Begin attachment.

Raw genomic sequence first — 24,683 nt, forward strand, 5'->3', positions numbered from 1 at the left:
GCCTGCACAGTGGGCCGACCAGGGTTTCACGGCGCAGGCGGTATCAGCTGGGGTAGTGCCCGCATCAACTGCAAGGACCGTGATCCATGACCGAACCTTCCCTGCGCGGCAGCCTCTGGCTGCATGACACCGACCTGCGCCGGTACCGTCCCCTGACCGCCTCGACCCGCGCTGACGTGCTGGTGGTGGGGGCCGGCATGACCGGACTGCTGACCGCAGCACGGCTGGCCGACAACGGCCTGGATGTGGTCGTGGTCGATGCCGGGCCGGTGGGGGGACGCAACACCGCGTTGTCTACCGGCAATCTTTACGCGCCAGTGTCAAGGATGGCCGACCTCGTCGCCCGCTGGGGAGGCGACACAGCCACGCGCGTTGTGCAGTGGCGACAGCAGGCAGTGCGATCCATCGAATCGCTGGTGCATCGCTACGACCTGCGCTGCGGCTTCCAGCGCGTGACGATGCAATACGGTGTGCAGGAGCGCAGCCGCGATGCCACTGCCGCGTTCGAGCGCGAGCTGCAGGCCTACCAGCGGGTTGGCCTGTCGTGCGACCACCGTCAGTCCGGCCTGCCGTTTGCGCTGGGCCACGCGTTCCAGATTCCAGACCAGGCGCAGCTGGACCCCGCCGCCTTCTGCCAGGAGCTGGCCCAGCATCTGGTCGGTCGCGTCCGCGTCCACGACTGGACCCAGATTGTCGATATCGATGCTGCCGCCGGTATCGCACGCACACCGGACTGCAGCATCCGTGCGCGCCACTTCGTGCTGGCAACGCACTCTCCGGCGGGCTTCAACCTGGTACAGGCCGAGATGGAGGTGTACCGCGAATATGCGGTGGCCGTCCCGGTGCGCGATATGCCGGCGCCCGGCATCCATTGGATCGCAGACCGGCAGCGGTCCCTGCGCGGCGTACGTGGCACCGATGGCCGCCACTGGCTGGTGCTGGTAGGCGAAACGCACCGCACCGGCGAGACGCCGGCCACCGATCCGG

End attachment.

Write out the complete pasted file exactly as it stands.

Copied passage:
Raw genomic sequence first — 24,683 nt, forward strand, 5'->3', positions numbered from 1 at the left:
GCCTGCACAGTGGGCCGACCAGGGTTTCACGGCGCAGGCGGTATCAGCTGGGGTAGTGCCCGCATCAACTGCAAGGACCGTGATCCATGACCGAACCTTCCCTGCGCGGCAGCCTCTGGCTGCATGACACCGACCTGCGCCGGTACCGTCCCCTGACCGCCTCGACCCGCGCTGACGTGCTGGTGGTGGGGGCCGGCATGACCGGACTGCTGACCGCAGCACGGCTGGCCGACAACGGCCTGGATGTGGTCGTGGTCGATGCCGGGCCGGTGGGGGGACGCAACACCGCGTTGTCTACCGGCAATCTTTACGCGCCAGTGTCAAGGATGGCCGACCTCGTCGCCCGCTGGGGAGGCGACACAGCCACGCGCGTTGTGCAGTGGCGACAGCAGGCAGTGCGATCCATCGAATCGCTGGTGCATCGCTACGACCTGCGCTGCGGCTTCCAGCGCGTGACGATGCAATACGGTGTGCAGGAGCGCAGCCGCGATGCCACTGCCGCGTTCGAGCGCGAGCTGCAGGCCTACCAGCGGGTTGGCCTGTCGTGCGACCACCGTCAGTCCGGCCTGCCGTTTGCGCTGGGCCACGCGTTCCAGATTCCAGACCAGGCGCAGCTGGACCCCGCCGCCTTCTGCCAGGAGCTGGCCCAGCATCTGGTCGGTCGCGTCCGCGTCCACGACTGGACCCAGATTGTCGATATCGATGCTGCCGCCGGTATCGCACGCACACCGGACTGCAGCATCCGTGCGCGCCACTTCGTGCTGGCAACGCACTCTCCGGCGGGCTTCAACCTGGTACAGGCCGAGATGGAGGTGTACCGCGAATATGCGGTGGCCGTCCCGGTGCGCGATATGCCGGCGCCCGGCATCCATTGGATCGCAGACCGGCAGCGGTCCCTGCGCGGCGTACGTGGCACCGATGGCCGCCACTGGCTGGTGCTGGTAGGCGAAACGCACCGCACCGGCGAGACGCCGGCCACCGATCCGG